I rather be barked at by a dog than receive any more insults from him. What’s worse was that his side had just scored again.
He bent over, so that I could see the wicked grin on his face. “What are you still waiting for? Or should we invite your fat sisters to help you?”
“Leave them out of this.” You idiot! As much as I wanted him to hear those words, they never made it past my lips lest he dealt a severe blow to my mouth. No one dared to fight him. Not even me. Well, I’d twice tried in the past, coming out with a sore eye and lots of bruises on both instances.
I managed to pick myself from the ground, the very narrow road our street was known for. I could hear a few cheers amidst the loud boos. Of course, he had brought friends from his street and beyond; folks who were quick to vomit a lot of rubbish whenever we had possession.
My number two set the football for restart. “Do you think we still stand a chance,” he stuttered.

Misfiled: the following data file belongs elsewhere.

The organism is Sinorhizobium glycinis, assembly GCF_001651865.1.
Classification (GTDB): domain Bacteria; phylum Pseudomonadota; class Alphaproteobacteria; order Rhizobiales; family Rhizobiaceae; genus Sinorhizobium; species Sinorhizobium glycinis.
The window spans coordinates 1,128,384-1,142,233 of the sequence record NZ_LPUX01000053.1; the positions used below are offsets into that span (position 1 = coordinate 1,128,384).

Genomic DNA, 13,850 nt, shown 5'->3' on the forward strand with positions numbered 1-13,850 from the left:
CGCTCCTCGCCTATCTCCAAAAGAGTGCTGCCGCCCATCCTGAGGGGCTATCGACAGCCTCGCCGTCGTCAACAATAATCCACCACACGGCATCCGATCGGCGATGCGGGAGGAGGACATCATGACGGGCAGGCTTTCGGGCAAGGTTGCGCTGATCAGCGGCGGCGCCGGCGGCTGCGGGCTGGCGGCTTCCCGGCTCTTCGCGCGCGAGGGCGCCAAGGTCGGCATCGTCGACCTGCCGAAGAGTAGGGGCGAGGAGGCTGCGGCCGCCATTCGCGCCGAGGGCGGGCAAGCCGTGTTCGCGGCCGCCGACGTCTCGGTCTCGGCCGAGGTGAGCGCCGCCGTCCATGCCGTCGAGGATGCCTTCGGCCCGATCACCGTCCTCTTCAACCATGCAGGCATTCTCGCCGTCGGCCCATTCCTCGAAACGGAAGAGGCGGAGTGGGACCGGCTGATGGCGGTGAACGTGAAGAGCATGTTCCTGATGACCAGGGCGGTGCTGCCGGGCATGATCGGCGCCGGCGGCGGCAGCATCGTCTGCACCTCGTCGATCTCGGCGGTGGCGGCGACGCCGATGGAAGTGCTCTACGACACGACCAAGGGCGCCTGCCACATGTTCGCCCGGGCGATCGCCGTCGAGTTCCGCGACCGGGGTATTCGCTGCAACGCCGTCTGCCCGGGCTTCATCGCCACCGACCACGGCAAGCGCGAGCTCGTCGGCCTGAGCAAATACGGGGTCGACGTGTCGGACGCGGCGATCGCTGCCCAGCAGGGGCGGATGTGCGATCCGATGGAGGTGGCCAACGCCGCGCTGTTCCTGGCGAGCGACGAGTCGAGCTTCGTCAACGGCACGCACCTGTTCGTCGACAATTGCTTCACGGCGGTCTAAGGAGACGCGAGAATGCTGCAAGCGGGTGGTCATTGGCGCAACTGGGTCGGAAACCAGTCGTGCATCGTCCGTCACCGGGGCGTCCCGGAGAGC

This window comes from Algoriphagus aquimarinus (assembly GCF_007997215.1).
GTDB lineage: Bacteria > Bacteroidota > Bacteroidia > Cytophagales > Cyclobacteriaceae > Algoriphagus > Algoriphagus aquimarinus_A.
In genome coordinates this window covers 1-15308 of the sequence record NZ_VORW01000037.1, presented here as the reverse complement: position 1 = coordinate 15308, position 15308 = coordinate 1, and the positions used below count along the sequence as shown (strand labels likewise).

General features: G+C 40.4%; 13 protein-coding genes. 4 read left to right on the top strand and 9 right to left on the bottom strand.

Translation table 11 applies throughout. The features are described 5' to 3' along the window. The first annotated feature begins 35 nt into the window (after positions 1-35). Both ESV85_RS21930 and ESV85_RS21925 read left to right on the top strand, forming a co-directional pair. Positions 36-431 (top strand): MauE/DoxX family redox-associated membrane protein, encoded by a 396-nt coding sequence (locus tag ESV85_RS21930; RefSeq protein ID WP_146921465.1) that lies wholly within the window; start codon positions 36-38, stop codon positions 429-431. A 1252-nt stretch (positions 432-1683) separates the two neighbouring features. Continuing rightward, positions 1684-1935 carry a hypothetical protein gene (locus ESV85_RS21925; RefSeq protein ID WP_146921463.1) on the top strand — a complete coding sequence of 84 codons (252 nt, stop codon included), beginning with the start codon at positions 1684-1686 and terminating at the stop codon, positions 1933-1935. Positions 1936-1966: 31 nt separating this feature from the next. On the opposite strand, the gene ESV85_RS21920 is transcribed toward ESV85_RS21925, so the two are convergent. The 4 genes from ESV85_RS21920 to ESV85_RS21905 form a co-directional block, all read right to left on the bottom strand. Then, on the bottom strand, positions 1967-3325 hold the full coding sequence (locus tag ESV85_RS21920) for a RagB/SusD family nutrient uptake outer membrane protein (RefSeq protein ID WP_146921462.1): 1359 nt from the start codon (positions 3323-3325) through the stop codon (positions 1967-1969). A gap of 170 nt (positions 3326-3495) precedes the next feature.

“Why not,” I replied, trying to be bold by placing a foot on the ball. “Are they better than us?”
Number two scratched the back his head. His eyes restlessly moved about like the spoilt hand of a wristwatch.
“Look, they’re a five-man team just like we are. It doesn’t matter if they’ve scored twice. Let’s maintain focus and play our game.”
Restart. It didn’t take long before we scored, sending the ball right past the blocks that served as their goalpost. This gave the boys and girls from our street a lot to cheer about. They chanted our names, waving clothes in the air. Idiot and his team loathed the moment. They barely gave us time to celebrate our first goal.
Restart. Tackles were won and lost. The ball was knocked around like filth. As the game picked more and more tempo, all I wanted was to bring our side back on level terms. I relished scoring our second goal, then sticking out my tongue in order to make fun of those who thought we were out. Number two dribbled, made a smart run from the left, setting me up for a perfect strike. Then I felt it. A sharp kick in my shin and I miskicked.
All eyes followed the ball’s trajectory. It ricocheted, breaking a louvered window in one of the buildings on our street. Quickly, everyone including the idiot took to their heels. This was trouble. The man who owned the damaged house was a sadist. Everyone dreaded him, including my parents.